Identifying what it is that you are looking for in your relationship is a good first step because most people don’t do this. While they don’t clearly define their expectations, on some level, they’re aware that they’re not getting something met in the relationship. This is what I call unspoken expectations. By making a list of what you want in your current relationship those unspoken expectations are brought to the surface.
We must communicate our needs and wants to our partner for them to be aware of what we want. Often in a relationship, we feel that our partner should somehow magically know what we want and what we need. We are different and individual beings, who think differently and see and react to things in a different manner. Thinking that somehow our partners can work out what we want, and need leads to disappointment.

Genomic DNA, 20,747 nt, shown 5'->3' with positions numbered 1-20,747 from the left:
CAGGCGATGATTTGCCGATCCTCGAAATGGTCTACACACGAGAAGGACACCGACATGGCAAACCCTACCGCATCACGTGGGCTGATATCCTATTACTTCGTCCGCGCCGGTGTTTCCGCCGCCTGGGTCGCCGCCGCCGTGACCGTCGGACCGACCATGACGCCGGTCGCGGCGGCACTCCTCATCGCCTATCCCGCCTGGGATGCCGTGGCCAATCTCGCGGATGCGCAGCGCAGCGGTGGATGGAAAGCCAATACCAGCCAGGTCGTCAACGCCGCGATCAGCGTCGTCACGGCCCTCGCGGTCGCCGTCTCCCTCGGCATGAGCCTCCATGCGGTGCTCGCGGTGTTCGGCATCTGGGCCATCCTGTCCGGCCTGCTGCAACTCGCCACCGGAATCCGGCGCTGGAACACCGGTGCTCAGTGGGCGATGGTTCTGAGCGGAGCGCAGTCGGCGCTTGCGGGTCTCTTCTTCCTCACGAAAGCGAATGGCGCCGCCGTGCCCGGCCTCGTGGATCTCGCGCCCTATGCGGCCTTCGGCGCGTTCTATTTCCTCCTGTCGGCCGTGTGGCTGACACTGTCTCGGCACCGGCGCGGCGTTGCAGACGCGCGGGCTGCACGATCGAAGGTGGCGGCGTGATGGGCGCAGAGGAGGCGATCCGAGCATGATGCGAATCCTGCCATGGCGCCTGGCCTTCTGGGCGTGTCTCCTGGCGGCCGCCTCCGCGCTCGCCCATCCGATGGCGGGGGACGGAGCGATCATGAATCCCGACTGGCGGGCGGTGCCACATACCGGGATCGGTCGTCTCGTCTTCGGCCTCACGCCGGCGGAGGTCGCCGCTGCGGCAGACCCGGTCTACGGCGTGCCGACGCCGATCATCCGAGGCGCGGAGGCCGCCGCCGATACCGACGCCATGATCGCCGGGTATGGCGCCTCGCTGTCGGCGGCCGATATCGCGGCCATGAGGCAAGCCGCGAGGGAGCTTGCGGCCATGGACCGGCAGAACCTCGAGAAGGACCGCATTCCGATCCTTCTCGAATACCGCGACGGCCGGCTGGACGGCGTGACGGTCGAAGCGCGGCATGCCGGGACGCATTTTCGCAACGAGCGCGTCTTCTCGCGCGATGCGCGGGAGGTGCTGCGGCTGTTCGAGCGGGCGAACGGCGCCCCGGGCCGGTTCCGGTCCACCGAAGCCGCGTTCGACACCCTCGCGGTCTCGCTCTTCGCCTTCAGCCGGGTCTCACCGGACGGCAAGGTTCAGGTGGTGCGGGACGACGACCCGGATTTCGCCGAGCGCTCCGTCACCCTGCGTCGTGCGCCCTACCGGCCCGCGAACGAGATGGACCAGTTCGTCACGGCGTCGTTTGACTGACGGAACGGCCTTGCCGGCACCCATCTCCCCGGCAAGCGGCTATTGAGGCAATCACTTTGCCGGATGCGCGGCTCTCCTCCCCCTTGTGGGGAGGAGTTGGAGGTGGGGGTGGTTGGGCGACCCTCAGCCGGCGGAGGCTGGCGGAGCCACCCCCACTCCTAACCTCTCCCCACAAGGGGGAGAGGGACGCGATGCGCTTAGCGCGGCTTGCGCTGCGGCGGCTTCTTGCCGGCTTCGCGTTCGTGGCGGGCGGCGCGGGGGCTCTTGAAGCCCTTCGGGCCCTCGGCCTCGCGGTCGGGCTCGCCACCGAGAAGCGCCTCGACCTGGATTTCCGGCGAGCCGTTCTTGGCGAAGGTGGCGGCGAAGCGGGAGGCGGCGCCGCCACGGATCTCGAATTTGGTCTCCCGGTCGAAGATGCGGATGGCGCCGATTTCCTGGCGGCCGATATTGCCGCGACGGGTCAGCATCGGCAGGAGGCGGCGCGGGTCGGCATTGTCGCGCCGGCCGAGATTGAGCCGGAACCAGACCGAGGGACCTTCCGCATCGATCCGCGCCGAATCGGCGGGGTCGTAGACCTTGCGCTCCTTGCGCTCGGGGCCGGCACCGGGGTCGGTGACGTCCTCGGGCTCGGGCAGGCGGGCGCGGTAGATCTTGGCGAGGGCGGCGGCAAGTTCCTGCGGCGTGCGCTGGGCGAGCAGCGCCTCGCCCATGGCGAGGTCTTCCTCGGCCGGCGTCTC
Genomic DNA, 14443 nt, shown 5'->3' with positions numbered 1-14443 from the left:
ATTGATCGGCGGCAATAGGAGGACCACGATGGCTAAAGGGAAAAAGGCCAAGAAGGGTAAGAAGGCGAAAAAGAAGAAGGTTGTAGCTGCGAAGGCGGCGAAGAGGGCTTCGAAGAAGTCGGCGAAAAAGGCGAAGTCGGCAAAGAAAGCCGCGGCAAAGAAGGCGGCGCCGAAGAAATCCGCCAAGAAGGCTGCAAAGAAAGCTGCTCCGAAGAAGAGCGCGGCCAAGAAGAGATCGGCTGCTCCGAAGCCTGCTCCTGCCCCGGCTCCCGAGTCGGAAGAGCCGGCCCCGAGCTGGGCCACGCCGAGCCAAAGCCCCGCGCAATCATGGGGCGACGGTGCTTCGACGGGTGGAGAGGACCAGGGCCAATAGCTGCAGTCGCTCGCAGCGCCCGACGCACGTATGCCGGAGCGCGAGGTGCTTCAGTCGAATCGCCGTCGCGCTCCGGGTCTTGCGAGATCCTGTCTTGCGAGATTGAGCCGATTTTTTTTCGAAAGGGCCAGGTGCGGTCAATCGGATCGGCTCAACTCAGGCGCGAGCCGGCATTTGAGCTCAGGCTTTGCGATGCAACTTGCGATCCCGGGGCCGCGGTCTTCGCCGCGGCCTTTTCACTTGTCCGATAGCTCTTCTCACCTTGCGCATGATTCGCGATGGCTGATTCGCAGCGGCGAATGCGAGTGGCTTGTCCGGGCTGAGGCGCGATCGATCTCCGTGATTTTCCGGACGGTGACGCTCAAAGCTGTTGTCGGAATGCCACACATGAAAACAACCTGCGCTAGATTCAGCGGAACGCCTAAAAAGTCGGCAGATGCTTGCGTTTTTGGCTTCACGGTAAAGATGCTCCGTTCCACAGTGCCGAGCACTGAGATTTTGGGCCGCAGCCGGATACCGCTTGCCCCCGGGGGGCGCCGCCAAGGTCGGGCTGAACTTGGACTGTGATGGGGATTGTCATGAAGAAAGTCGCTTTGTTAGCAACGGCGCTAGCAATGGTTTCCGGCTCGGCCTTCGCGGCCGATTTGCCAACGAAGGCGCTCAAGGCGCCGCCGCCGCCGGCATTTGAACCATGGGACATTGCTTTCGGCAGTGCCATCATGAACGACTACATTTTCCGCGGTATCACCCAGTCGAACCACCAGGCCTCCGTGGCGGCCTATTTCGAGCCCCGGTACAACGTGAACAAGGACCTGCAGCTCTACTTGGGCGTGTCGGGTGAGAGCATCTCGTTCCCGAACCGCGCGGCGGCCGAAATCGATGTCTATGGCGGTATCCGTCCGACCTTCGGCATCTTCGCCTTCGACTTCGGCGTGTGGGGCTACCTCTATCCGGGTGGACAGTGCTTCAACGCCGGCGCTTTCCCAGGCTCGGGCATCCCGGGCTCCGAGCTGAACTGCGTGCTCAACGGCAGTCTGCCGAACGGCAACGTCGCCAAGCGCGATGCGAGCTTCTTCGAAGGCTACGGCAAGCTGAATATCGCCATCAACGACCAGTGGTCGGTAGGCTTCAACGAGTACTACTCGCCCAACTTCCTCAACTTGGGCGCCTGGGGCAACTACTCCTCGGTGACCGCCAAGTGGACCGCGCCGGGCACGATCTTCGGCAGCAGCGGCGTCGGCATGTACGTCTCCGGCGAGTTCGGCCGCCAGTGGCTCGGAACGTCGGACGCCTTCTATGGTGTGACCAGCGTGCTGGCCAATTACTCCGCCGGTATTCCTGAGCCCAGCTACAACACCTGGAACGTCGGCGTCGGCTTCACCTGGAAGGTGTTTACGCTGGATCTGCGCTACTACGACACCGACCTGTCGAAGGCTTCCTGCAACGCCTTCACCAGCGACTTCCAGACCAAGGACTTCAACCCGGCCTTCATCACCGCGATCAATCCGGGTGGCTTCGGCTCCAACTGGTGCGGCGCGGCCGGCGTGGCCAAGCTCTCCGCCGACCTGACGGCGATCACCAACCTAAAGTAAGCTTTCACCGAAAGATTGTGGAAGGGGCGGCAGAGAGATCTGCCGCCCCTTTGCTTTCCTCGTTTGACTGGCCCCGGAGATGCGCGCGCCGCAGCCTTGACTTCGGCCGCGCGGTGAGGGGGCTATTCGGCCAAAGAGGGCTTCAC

Clear communication is the first step in getting your wants and needs across to your partner. Unfortunately, we tend to communicate our wants and needs by saying things like “I need you to support me better, and you don’t.” We state our need, but then we attack our partner. It is like saying I need ……..and is your fault I don’t have……..
The first reason why you don’t have what you want and need is that you don’t ask and the second reason is that if you do ask, you ask in a way that repels your partner instead of engaging them.
The best approach to a conversation where you are explaining to another person what it is you need is to stick to using ”I” language. When we use this type of language, we are saying I need…… and when I don’t have it I feel……. You own the need, and you own the way you feel when the need is not met. Conclude by asking your partner if you both can talk about how your need can be met in the relationship without dramatically compromising them. Now, remember this works both ways. Your partner can do the same when speaking with you.
Communication in this way at least gets across your wants and needs in the relationship in a way which is least likely to cause a negative reaction. Any movement towards meeting your partner’s needs makes them happier, and that happiness feeds back into your relationship.
© Tracey Janke – StartPoint Counselling 2018